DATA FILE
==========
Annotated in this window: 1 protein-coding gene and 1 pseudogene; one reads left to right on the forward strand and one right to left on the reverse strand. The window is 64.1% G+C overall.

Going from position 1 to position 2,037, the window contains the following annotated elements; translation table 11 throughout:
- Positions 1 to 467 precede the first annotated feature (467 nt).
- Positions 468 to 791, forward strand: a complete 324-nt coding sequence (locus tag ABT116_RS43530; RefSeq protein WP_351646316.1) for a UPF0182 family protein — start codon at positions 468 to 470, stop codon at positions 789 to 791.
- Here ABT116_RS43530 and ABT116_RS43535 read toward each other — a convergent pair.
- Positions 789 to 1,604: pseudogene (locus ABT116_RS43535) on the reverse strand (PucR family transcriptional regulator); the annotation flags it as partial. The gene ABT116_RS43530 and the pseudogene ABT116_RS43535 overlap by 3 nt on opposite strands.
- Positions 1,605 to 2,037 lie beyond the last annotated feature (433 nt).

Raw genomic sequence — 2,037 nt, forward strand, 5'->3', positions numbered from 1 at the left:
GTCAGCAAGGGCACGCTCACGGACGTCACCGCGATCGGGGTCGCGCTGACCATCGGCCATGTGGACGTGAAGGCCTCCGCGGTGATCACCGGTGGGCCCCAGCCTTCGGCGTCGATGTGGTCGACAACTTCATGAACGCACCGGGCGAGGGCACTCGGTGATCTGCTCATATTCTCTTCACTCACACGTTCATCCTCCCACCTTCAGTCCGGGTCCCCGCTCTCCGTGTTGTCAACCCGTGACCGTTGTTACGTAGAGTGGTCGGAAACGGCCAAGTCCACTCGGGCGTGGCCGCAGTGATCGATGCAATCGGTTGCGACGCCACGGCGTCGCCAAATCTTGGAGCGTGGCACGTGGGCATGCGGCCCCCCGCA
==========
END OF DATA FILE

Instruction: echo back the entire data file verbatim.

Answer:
Annotated in this window: 1 protein-coding gene and 1 pseudogene; one reads left to right on the forward strand and one right to left on the reverse strand. The window is 64.1% G+C overall.

Going from position 1 to position 2,037, the window contains the following annotated elements; translation table 11 throughout:
- Positions 1 to 467 precede the first annotated feature (467 nt).
- Positions 468 to 791, forward strand: a complete 324-nt coding sequence (locus tag ABT116_RS43530; RefSeq protein WP_351646316.1) for a UPF0182 family protein — start codon at positions 468 to 470, stop codon at positions 789 to 791.
- Here ABT116_RS43530 and ABT116_RS43535 read toward each other — a convergent pair.
- Positions 789 to 1,604: pseudogene (locus ABT116_RS43535) on the reverse strand (PucR family transcriptional regulator); the annotation flags it as partial. The gene ABT116_RS43530 and the pseudogene ABT116_RS43535 overlap by 3 nt on opposite strands.
- Positions 1,605 to 2,037 lie beyond the last annotated feature (433 nt).

Raw genomic sequence — 2,037 nt, forward strand, 5'->3', positions numbered from 1 at the left:
GTCAGCAAGGGCACGCTCACGGACGTCACCGCGATCGGGGTCGCGCTGACCATCGGCCATGTGGACGTGAAGGCCTCCGCGGTGATCACCGGTGGGCCCCAGCCTTCGGCGTCGATGTGGTCGACAACTTCATGAACGCACCGGGCGAGGGCACTCGGTGATCTGCTCATATTCTCTTCACTCACACGTTCATCCTCCCACCTTCAGTCCGGGTCCCCGCTCTCCGTGTTGTCAACCCGTGACCGTTGTTACGTAGAGTGGTCGGAAACGGCCAAGTCCACTCGGGCGTGGCCGCAGTGATCGATGCAATCGGTTGCGACGCCACGGCGTCGCCAAATCTTGGAGCGTGGCACGTGGGCATGCGGCCCCCCGCA